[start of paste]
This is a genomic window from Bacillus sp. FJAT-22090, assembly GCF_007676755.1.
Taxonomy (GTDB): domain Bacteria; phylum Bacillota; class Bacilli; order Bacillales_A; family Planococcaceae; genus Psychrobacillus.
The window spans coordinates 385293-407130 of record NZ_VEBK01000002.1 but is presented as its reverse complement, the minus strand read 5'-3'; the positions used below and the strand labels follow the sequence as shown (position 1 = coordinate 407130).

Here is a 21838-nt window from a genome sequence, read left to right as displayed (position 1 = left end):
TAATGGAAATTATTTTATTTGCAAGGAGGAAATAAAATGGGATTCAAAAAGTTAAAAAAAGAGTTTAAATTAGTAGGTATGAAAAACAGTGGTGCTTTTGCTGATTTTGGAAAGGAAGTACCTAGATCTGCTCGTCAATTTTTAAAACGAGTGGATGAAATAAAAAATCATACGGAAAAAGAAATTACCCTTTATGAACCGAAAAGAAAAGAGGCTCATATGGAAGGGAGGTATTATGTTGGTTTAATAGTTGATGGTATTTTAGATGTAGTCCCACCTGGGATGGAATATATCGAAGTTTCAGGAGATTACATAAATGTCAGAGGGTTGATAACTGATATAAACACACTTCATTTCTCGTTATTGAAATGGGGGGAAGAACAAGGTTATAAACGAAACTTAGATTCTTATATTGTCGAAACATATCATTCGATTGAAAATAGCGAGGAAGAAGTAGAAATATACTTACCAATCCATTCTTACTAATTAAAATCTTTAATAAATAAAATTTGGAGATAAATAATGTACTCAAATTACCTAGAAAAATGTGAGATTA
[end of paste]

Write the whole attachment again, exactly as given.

This is a genomic window from Bacillus sp. FJAT-22090, assembly GCF_007676755.1.
Taxonomy (GTDB): domain Bacteria; phylum Bacillota; class Bacilli; order Bacillales_A; family Planococcaceae; genus Psychrobacillus.
The window spans coordinates 385293-407130 of record NZ_VEBK01000002.1 but is presented as its reverse complement, the minus strand read 5'-3'; the positions used below and the strand labels follow the sequence as shown (position 1 = coordinate 407130).

Here is a 21838-nt window from a genome sequence, read left to right as displayed (position 1 = left end):
TAATGGAAATTATTTTATTTGCAAGGAGGAAATAAAATGGGATTCAAAAAGTTAAAAAAAGAGTTTAAATTAGTAGGTATGAAAAACAGTGGTGCTTTTGCTGATTTTGGAAAGGAAGTACCTAGATCTGCTCGTCAATTTTTAAAACGAGTGGATGAAATAAAAAATCATACGGAAAAAGAAATTACCCTTTATGAACCGAAAAGAAAAGAGGCTCATATGGAAGGGAGGTATTATGTTGGTTTAATAGTTGATGGTATTTTAGATGTAGTCCCACCTGGGATGGAATATATCGAAGTTTCAGGAGATTACATAAATGTCAGAGGGTTGATAACTGATATAAACACACTTCATTTCTCGTTATTGAAATGGGGGGAAGAACAAGGTTATAAACGAAACTTAGATTCTTATATTGTCGAAACATATCATTCGATTGAAAATAGCGAGGAAGAAGTAGAAATATACTTACCAATCCATTCTTACTAATTAAAATCTTTAATAAATAAAATTTGGAGATAAATAATGTACTCAAATTACCTAGAAAAATGTGAGATTA